Between 1990 and 1992, archaeological excavations conducted underneath the ancient cellars of the Ambrosiana brought to light a portion of the pavement of the ancient Roman forum, the heart of Mediolanum's political, economic and religious life.
The curia (meeting place of the local Senate), the basilica (where justice was administered), the Capitolium (the temple dedicated to the Capitoline triad of Jupiter, Juno and Minerva) and the tabernae (shops, craft workshops and taverns).
These are slabs of Verona stone of varying sizes, arranged oriented north-south or east-west, apparently with no regular pattern. In the part of the excavations that can be visited today, below the current Sala Fagnani and Sala Custodi of the Biblioteca Ambrosiana, there are the remains of a canal that drained the water shed from the porticoes on the long sides of the Forum, which must have measured some 55 x 166 meters.
The construction of the new religious pole of the city, the group of buildings connected with the Episcopal see in the current area of Piazza Duomo, led to the gradual decline of the Forum. The privatisation of public land and the transfer to the bishop of extensive state property led to the area of the Forum gradually being occupied by religious buildings.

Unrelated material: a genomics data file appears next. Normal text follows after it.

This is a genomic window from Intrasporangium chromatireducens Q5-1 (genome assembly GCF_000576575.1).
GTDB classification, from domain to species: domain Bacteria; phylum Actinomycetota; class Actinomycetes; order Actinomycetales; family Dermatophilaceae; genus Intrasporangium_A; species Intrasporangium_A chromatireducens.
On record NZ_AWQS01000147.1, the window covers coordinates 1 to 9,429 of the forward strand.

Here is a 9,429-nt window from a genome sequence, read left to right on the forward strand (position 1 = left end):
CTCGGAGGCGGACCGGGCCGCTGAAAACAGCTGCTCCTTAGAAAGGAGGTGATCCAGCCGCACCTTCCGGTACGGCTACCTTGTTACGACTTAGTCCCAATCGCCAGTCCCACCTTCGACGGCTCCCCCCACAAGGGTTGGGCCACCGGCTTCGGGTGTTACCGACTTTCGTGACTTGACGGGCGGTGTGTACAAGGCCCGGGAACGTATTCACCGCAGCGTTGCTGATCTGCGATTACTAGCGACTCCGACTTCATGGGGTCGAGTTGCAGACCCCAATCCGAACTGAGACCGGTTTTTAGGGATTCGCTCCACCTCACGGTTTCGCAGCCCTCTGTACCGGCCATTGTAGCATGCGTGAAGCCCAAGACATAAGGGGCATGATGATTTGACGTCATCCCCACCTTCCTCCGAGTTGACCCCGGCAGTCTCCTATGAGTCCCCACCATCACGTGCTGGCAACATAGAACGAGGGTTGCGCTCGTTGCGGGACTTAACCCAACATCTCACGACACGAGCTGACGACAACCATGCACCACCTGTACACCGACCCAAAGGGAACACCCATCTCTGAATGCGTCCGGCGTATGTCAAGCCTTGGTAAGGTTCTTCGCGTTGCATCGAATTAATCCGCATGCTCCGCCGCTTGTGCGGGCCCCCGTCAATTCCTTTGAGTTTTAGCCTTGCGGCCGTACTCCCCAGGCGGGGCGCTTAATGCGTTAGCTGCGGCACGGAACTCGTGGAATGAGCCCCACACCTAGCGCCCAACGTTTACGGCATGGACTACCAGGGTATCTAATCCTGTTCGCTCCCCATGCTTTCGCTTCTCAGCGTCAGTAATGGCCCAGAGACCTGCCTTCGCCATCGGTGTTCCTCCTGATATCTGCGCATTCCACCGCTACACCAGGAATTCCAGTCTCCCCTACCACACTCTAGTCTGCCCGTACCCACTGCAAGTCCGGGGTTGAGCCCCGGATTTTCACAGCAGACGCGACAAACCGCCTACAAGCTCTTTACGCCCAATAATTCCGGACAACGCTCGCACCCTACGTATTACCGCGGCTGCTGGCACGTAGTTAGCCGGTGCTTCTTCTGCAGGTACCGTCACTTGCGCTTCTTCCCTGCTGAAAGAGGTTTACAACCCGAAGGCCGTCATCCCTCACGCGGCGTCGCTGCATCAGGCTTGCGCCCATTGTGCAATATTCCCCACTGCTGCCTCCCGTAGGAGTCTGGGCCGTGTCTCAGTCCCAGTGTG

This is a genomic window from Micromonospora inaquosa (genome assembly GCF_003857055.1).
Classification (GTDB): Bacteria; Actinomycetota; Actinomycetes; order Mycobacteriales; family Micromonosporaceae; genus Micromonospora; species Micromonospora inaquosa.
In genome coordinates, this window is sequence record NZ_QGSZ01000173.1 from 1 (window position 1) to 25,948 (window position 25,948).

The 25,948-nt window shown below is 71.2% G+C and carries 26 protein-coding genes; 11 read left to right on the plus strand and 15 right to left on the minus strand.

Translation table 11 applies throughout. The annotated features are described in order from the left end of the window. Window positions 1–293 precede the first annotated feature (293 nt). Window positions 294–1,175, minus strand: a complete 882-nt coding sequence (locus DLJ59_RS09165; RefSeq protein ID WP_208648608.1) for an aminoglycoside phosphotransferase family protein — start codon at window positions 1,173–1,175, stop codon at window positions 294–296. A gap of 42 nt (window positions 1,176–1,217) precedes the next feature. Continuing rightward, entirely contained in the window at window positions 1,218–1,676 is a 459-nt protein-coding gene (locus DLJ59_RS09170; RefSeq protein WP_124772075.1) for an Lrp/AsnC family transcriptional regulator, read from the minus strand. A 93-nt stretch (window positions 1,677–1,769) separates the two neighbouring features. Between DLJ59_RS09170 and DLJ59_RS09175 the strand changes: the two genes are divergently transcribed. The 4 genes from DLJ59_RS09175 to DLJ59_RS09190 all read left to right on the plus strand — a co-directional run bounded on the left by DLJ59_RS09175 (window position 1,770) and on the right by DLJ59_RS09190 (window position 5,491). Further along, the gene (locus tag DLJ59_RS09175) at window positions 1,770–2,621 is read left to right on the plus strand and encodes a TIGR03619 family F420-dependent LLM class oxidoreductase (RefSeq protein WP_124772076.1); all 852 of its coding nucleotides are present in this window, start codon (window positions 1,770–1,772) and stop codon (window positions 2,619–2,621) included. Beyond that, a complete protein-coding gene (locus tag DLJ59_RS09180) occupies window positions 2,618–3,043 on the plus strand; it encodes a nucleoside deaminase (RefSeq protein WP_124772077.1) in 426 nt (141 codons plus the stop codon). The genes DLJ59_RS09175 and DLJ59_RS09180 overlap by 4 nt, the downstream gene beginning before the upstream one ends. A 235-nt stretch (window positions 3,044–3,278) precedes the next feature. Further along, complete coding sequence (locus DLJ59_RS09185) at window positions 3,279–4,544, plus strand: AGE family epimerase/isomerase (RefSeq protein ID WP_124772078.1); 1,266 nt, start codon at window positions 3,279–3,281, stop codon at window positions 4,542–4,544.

We have reliable information from 1030 about the church of the Santissima Trinità, dedicated to the Holy Sepulchre in 1099 on the occasion of the first Crusade. The crypt of the church preserves the original pavement in slabs of Verona stone, probably scavenged from the Roman paving of the forum and reused.
The lectures will be grouped into three "knots":"Memory and Christianity, from Augustine to the Modern Age", "Memory in performative and missionary practices" and "Practices of Memory and Mission: from Europe to the Overseas Worlds".